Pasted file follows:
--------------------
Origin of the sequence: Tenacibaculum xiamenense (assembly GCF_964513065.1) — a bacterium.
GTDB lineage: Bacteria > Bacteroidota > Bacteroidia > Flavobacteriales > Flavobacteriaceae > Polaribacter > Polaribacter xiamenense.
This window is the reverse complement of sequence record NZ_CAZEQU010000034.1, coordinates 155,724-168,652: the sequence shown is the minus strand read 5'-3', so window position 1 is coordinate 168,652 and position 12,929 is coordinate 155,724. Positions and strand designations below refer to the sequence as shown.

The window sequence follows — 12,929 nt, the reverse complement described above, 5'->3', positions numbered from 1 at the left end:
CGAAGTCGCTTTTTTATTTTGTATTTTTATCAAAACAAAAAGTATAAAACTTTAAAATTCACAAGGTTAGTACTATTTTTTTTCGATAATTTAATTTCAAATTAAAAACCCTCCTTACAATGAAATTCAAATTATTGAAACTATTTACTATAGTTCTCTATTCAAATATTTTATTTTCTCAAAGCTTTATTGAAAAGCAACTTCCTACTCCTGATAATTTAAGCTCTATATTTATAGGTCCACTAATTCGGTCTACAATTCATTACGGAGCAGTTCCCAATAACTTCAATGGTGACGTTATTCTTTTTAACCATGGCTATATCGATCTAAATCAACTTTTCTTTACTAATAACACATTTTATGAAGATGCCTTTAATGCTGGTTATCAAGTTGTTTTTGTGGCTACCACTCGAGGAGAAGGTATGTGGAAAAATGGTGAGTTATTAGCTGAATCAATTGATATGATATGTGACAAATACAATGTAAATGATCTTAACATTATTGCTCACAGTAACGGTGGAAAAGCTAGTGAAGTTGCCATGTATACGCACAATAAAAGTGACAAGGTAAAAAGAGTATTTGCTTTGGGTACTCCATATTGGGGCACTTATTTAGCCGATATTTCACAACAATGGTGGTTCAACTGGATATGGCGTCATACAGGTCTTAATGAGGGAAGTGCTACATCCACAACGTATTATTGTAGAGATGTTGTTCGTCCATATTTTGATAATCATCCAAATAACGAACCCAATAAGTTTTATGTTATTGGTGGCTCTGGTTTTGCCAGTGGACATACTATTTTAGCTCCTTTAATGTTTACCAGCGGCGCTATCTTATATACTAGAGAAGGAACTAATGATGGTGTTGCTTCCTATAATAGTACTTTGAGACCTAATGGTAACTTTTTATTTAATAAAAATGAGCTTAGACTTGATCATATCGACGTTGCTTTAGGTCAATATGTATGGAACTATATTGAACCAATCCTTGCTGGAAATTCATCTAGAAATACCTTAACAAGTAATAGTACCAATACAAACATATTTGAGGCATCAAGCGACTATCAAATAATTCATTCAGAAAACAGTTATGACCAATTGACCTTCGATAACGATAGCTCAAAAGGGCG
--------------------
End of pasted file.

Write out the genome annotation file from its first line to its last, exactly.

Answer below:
Origin of the sequence: Tenacibaculum xiamenense (assembly GCF_964513065.1) — a bacterium.
GTDB lineage: Bacteria > Bacteroidota > Bacteroidia > Flavobacteriales > Flavobacteriaceae > Polaribacter > Polaribacter xiamenense.
This window is the reverse complement of sequence record NZ_CAZEQU010000034.1, coordinates 155,724-168,652: the sequence shown is the minus strand read 5'-3', so window position 1 is coordinate 168,652 and position 12,929 is coordinate 155,724. Positions and strand designations below refer to the sequence as shown.

The window sequence follows — 12,929 nt, the reverse complement described above, 5'->3', positions numbered from 1 at the left end:
CGAAGTCGCTTTTTTATTTTGTATTTTTATCAAAACAAAAAGTATAAAACTTTAAAATTCACAAGGTTAGTACTATTTTTTTTCGATAATTTAATTTCAAATTAAAAACCCTCCTTACAATGAAATTCAAATTATTGAAACTATTTACTATAGTTCTCTATTCAAATATTTTATTTTCTCAAAGCTTTATTGAAAAGCAACTTCCTACTCCTGATAATTTAAGCTCTATATTTATAGGTCCACTAATTCGGTCTACAATTCATTACGGAGCAGTTCCCAATAACTTCAATGGTGACGTTATTCTTTTTAACCATGGCTATATCGATCTAAATCAACTTTTCTTTACTAATAACACATTTTATGAAGATGCCTTTAATGCTGGTTATCAAGTTGTTTTTGTGGCTACCACTCGAGGAGAAGGTATGTGGAAAAATGGTGAGTTATTAGCTGAATCAATTGATATGATATGTGACAAATACAATGTAAATGATCTTAACATTATTGCTCACAGTAACGGTGGAAAAGCTAGTGAAGTTGCCATGTATACGCACAATAAAAGTGACAAGGTAAAAAGAGTATTTGCTTTGGGTACTCCATATTGGGGCACTTATTTAGCCGATATTTCACAACAATGGTGGTTCAACTGGATATGGCGTCATACAGGTCTTAATGAGGGAAGTGCTACATCCACAACGTATTATTGTAGAGATGTTGTTCGTCCATATTTTGATAATCATCCAAATAACGAACCCAATAAGTTTTATGTTATTGGTGGCTCTGGTTTTGCCAGTGGACATACTATTTTAGCTCCTTTAATGTTTACCAGCGGCGCTATCTTATATACTAGAGAAGGAACTAATGATGGTGTTGCTTCCTATAATAGTACTTTGAGACCTAATGGTAACTTTTTATTTAATAAAAATGAGCTTAGACTTGATCATATCGACGTTGCTTTAGGTCAATATGTATGGAACTATATTGAACCAATCCTTGCTGGAAATTCATCTAGAAATACCTTAACAAGTAATAGTACCAATACAAACATATTTGAGGCATCAAGCGACTATCAAATAATTCATTCAGAAAACAGTTATGACCAATTGACCTTCGATAACGATAGCTCAAAAGGGCG